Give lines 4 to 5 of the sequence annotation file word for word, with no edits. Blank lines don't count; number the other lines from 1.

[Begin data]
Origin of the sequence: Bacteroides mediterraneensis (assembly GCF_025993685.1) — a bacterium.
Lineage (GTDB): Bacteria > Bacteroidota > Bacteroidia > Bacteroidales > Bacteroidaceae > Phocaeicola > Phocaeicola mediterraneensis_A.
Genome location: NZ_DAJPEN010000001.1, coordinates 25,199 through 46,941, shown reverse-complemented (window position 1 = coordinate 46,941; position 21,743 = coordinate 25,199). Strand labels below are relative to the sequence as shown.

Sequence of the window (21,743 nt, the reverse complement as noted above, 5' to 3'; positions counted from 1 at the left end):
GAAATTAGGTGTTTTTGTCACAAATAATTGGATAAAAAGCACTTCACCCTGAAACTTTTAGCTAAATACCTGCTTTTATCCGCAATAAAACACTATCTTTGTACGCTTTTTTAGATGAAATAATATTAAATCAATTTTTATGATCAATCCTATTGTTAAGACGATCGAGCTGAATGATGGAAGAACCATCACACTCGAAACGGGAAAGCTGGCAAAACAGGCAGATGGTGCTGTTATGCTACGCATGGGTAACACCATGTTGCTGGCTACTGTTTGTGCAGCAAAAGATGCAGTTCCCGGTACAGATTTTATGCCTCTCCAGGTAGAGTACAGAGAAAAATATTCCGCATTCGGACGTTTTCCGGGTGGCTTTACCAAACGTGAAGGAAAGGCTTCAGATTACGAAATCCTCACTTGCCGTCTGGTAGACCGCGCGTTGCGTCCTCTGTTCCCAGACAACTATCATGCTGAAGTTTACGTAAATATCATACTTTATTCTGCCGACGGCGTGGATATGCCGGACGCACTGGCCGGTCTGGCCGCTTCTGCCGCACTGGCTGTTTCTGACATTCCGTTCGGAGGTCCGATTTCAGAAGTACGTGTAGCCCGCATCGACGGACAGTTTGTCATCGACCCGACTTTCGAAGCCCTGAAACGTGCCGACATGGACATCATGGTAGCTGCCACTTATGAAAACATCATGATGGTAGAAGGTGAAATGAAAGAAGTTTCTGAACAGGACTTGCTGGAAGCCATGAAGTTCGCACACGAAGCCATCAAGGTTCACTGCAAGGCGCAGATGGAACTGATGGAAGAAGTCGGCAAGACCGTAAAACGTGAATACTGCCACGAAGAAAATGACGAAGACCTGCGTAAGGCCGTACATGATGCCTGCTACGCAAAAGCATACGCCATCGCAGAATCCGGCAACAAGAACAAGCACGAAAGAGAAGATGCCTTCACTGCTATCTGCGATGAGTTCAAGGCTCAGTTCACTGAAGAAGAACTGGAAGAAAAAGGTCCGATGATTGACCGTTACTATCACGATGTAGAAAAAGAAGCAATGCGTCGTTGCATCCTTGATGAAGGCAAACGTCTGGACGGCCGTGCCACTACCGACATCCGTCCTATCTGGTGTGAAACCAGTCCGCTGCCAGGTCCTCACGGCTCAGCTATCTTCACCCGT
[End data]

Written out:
Sequence of the window (21,743 nt, the reverse complement as noted above, 5' to 3'; positions counted from 1 at the left end):
GAAATTAGGTGTTTTTGTCACAAATAATTGGATAAAAAGCACTTCACCCTGAAACTTTTAGCTAAATACCTGCTTTTATCCGCAATAAAACACTATCTTTGTACGCTTTTTTAGATGAAATAATATTAAATCAATTTTTATGATCAATCCTATTGTTAAGACGATCGAGCTGAATGATGGAAGAACCATCACACTCGAAACGGGAAAGCTGGCAAAACAGGCAGATGGTGCTGTTATGCTACGCATGGGTAACACCATGTTGCTGGCTACTGTTTGTGCAGCAAAAGATGCAGTTCCCGGTACAGATTTTATGCCTCTCCAGGTAGAGTACAGAGAAAAATATTCCGCATTCGGACGTTTTCCGGGTGGCTTTACCAAACGTGAAGGAAAGGCTTCAGATTACGAAATCCTCACTTGCCGTCTGGTAGACCGCGCGTTGCGTCCTCTGTTCCCAGACAACTATCATGCTGAAGTTTACGTAAATATCATACTTTATTCTGCCGACGGCGTGGATATGCCGGACGCACTGGCCGGTCTGGCCGCTTCTGCCGCACTGGCTGTTTCTGACATTCCGTTCGGAGGTCCGATTTCAGAAGTACGTGTAGCCCGCATCGACGGACAGTTTGTCATCGACCCGACTTTCGAAGCCCTGAAACGTGCCGACATGGACATCATGGTAGCTGCCACTTATGAAAACATCATGATGGTAGAAGGTGAAATGAAAGAAGTTTCTGAACAGGACTTGCTGGAAGCCATGAAGTTCGCACACGAAGCCATCAAGGTTCACTGCAAGGCGCAGATGGAACTGATGGAAGAAGTCGGCAAGACCGTAAAACGTGAATACTGCCACGAAGAAAATGACGAAGACCTGCGTAAGGCCGTACATGATGCCTGCTACGCAAAAGCATACGCCATCGCAGAATCCGGCAACAAGAACAAGCACGAAAGAGAAGATGCCTTCACTGCTATCTGCGATGAGTTCAAGGCTCAGTTCACTGAAGAAGAACTGGAAGAAAAAGGTCCGATGATTGACCGTTACTATCACGATGTAGAAAAAGAAGCAATGCGTCGTTGCATCCTTGATGAAGGCAAACGTCTGGACGGCCGTGCCACTACCGACATCCGTCCTATCTGGTGTGAAACCAGTCCGCTGCCAGGTCCTCACGGCTCAGCTATCTTCACCCGT